These laws make it “very, very troublesome” for a volunteer to donate time to a for-profit hospital, defined Jenna Bedsole, an employment lawyer in Birmingham, Alabama.

The suitable to be paid isn’t waivable, McCormick stated, which means that even these volunteers who don’t contemplate themselves employed could also be entitled to compensation. Nonetheless, the U.S. Division of Labor is “stretched fairly skinny” and doesn’t implement the principles that apply to for-profit firms, besides in excessive circumstances, she stated.

She cited a court ruling in 2017 that discovered individuals who volunteered at consignment occasions for Rhea Lana — a for-profit firm that organizes the resale of kids’s clothes — had been workers who ought to be paid.

However typically, McCormick stated, it’s troublesome to find out the end result of enforcement actions towards for-profit firms.

“The Division of Labor sends a letter to the putative employer warning them that it thinks the FLSA is being violated,” she stated, “and it could not take some other motion. And it solely points information releases for large circumstances.”

Corporations usually tend to be focused for the inappropriate use of unpaid interns, she stated.

However this isn’t to say that, in some circumstances, people can’t donate their time in a for-profit setting. In a for-profit nursing house, the federal government has said, individuals might volunteer with out pay in the event that they’re attending “to the consolation of nursing house residents in a way not in any other case offered by the power.” Which may embrace studying to a resident, for instance.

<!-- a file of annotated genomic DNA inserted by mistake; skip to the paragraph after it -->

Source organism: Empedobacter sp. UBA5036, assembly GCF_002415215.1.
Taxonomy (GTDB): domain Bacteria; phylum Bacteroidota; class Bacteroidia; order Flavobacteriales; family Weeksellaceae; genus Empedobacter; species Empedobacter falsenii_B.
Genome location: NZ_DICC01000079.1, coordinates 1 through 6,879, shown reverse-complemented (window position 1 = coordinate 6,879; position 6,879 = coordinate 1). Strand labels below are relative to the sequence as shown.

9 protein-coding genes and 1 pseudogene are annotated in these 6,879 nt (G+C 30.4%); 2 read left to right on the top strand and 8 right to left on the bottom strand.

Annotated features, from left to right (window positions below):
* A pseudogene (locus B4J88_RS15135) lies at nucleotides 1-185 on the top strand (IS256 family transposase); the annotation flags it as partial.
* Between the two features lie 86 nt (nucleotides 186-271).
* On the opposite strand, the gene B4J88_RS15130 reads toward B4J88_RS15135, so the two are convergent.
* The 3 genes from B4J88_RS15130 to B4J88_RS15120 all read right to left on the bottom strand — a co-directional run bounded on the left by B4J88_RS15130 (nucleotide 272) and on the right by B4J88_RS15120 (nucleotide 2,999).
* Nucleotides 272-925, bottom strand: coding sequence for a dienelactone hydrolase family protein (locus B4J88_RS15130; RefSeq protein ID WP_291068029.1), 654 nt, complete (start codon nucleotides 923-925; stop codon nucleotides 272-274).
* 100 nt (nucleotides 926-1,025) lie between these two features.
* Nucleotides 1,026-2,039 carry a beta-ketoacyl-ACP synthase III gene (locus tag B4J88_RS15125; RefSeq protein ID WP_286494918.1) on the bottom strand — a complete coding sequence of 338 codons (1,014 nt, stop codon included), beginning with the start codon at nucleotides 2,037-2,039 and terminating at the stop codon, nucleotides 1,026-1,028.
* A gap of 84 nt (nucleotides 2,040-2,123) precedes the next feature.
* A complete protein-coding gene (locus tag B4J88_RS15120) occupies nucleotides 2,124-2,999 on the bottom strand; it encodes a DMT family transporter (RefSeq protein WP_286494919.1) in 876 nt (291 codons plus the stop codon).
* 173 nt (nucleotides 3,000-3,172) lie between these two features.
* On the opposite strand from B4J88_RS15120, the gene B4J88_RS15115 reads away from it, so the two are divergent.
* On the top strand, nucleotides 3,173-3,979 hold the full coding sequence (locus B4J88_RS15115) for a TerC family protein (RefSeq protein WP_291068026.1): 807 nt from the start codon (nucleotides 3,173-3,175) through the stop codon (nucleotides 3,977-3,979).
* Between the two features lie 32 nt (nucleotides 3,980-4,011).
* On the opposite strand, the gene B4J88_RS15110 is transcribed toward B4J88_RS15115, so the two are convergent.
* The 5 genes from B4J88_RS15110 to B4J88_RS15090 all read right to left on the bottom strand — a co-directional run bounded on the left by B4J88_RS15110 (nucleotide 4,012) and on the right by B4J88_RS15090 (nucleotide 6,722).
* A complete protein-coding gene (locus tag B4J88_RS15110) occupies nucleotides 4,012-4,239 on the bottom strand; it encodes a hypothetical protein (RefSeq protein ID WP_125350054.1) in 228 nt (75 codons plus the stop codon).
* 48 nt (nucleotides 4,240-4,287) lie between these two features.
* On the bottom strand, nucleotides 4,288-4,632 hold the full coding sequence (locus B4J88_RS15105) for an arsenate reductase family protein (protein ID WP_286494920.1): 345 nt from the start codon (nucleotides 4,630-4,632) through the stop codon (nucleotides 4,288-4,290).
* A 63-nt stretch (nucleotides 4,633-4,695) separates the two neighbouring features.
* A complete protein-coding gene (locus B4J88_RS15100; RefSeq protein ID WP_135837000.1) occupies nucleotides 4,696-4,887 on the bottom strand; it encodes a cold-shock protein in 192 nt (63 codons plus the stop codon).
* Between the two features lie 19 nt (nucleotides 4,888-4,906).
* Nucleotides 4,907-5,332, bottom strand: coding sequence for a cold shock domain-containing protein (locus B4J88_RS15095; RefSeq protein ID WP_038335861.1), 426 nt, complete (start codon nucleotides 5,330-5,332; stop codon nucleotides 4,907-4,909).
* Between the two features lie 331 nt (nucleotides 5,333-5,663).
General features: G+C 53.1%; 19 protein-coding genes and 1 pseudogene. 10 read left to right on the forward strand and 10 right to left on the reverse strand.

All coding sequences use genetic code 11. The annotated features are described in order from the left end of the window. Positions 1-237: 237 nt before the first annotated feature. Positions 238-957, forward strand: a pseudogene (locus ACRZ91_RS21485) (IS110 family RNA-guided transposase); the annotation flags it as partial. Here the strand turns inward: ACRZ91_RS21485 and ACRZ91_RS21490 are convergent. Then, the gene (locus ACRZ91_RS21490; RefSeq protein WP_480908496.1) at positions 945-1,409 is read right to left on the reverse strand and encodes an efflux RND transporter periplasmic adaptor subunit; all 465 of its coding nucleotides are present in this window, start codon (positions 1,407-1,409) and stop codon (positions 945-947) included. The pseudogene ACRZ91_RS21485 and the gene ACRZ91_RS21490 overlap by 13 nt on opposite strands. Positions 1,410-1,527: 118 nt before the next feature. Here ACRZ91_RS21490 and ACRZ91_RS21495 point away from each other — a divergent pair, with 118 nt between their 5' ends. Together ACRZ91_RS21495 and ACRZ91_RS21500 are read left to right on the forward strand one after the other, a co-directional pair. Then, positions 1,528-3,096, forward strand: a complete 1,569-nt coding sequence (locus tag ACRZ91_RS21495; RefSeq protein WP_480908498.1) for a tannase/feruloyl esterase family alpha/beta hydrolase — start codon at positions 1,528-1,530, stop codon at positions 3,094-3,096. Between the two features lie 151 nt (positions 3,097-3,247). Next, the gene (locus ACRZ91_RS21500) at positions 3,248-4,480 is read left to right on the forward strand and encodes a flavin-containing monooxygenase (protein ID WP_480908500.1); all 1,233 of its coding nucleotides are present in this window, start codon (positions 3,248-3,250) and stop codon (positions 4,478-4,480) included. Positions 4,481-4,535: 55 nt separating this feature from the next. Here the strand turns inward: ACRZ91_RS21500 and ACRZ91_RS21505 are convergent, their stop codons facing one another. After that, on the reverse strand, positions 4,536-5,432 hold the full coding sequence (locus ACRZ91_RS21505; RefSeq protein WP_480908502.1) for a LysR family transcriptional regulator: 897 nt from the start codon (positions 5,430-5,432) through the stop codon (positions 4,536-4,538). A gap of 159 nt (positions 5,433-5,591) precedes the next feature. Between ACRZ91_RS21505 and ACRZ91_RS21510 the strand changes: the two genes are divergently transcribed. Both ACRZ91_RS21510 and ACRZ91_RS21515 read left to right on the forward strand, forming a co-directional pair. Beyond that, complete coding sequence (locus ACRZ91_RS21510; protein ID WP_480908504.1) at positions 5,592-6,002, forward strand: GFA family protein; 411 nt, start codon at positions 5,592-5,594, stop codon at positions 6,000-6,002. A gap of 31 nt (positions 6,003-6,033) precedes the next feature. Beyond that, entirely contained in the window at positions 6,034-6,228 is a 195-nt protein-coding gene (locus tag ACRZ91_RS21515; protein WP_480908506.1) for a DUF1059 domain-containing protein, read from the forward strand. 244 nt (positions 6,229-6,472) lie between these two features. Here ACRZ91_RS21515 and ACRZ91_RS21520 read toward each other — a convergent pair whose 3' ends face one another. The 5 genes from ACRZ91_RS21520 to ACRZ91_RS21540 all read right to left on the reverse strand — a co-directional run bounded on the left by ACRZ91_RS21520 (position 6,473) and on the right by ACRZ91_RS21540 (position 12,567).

One-off charitable alternatives are additionally potential. A choir group may host a live performance in a hospital foyer with out violating the legislation, or a neighborhood group may serve hospital staffers an appreciation lunch.

Past that, for-profit “hospitals doubtlessly expose themselves to threat of civil legal responsibility,” Bedsole stated, which may add up by way of again pay attributable to workers, fines, and authorized charges. If hospital volunteers present important providers, there’s a hazard they might be held liable, she stated.

Nonprofit hospitals should observe federal labor legal guidelines, too.

On the small, nonprofit Baptist Memorial Hospital-Leake in Carthage, Mississippi, the coordinator of volunteers, Michelle McCann, can’t use a volunteer in any position that matches an worker’s job description. She stated she’s additionally prohibited from asking a hospital worker who’s off the clock to volunteer their time for a job much like their very own.

“We’d need to pay them for the hours,” stated McCann, nationwide president of the Society of Healthcare Volunteer Leaders.